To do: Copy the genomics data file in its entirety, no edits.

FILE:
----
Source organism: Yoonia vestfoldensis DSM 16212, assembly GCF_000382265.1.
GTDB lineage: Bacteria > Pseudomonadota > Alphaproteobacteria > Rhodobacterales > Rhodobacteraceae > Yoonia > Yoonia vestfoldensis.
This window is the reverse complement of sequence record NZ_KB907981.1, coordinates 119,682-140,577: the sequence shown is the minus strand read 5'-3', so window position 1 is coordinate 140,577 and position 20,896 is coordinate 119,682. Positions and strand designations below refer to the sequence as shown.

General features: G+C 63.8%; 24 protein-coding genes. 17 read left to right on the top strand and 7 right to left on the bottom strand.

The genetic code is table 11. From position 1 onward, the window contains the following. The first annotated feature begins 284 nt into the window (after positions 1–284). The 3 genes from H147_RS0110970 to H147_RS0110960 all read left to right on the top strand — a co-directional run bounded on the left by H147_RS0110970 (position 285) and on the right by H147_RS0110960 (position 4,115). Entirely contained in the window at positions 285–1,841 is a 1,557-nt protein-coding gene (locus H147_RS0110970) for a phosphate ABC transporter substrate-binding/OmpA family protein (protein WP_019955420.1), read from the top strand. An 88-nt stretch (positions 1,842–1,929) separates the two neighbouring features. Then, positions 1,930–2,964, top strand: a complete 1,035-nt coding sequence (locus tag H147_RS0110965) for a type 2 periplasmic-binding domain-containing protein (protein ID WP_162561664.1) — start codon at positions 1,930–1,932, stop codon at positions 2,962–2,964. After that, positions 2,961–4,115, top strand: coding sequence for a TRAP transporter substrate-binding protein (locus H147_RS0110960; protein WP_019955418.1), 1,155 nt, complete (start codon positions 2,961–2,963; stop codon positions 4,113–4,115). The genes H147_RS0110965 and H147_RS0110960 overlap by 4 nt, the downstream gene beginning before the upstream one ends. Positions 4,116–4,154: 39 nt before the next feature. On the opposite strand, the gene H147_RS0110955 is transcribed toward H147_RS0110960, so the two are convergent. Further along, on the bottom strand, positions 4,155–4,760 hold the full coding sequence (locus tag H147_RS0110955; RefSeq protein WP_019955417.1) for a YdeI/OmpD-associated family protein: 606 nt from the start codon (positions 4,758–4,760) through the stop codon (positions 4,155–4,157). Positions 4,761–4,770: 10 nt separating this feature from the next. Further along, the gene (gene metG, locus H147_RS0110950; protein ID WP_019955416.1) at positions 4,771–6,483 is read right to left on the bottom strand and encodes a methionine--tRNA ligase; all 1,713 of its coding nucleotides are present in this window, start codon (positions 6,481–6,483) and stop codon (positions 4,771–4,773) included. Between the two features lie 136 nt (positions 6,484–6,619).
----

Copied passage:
Source organism: Yoonia vestfoldensis DSM 16212, assembly GCF_000382265.1.
GTDB lineage: Bacteria > Pseudomonadota > Alphaproteobacteria > Rhodobacterales > Rhodobacteraceae > Yoonia > Yoonia vestfoldensis.
This window is the reverse complement of sequence record NZ_KB907981.1, coordinates 119,682-140,577: the sequence shown is the minus strand read 5'-3', so window position 1 is coordinate 140,577 and position 20,896 is coordinate 119,682. Positions and strand designations below refer to the sequence as shown.

General features: G+C 63.8%; 24 protein-coding genes. 17 read left to right on the top strand and 7 right to left on the bottom strand.

The genetic code is table 11. From position 1 onward, the window contains the following. The first annotated feature begins 284 nt into the window (after positions 1–284). The 3 genes from H147_RS0110970 to H147_RS0110960 all read left to right on the top strand — a co-directional run bounded on the left by H147_RS0110970 (position 285) and on the right by H147_RS0110960 (position 4,115). Entirely contained in the window at positions 285–1,841 is a 1,557-nt protein-coding gene (locus H147_RS0110970) for a phosphate ABC transporter substrate-binding/OmpA family protein (protein WP_019955420.1), read from the top strand. An 88-nt stretch (positions 1,842–1,929) separates the two neighbouring features. Then, positions 1,930–2,964, top strand: a complete 1,035-nt coding sequence (locus tag H147_RS0110965) for a type 2 periplasmic-binding domain-containing protein (protein ID WP_162561664.1) — start codon at positions 1,930–1,932, stop codon at positions 2,962–2,964. After that, positions 2,961–4,115, top strand: coding sequence for a TRAP transporter substrate-binding protein (locus H147_RS0110960; protein WP_019955418.1), 1,155 nt, complete (start codon positions 2,961–2,963; stop codon positions 4,113–4,115). The genes H147_RS0110965 and H147_RS0110960 overlap by 4 nt, the downstream gene beginning before the upstream one ends. Positions 4,116–4,154: 39 nt before the next feature. On the opposite strand, the gene H147_RS0110955 is transcribed toward H147_RS0110960, so the two are convergent. Further along, on the bottom strand, positions 4,155–4,760 hold the full coding sequence (locus tag H147_RS0110955; RefSeq protein WP_019955417.1) for a YdeI/OmpD-associated family protein: 606 nt from the start codon (positions 4,758–4,760) through the stop codon (positions 4,155–4,157). Positions 4,761–4,770: 10 nt separating this feature from the next. Further along, the gene (gene metG, locus H147_RS0110950; protein ID WP_019955416.1) at positions 4,771–6,483 is read right to left on the bottom strand and encodes a methionine--tRNA ligase; all 1,713 of its coding nucleotides are present in this window, start codon (positions 6,481–6,483) and stop codon (positions 4,771–4,773) included. Between the two features lie 136 nt (positions 6,484–6,619).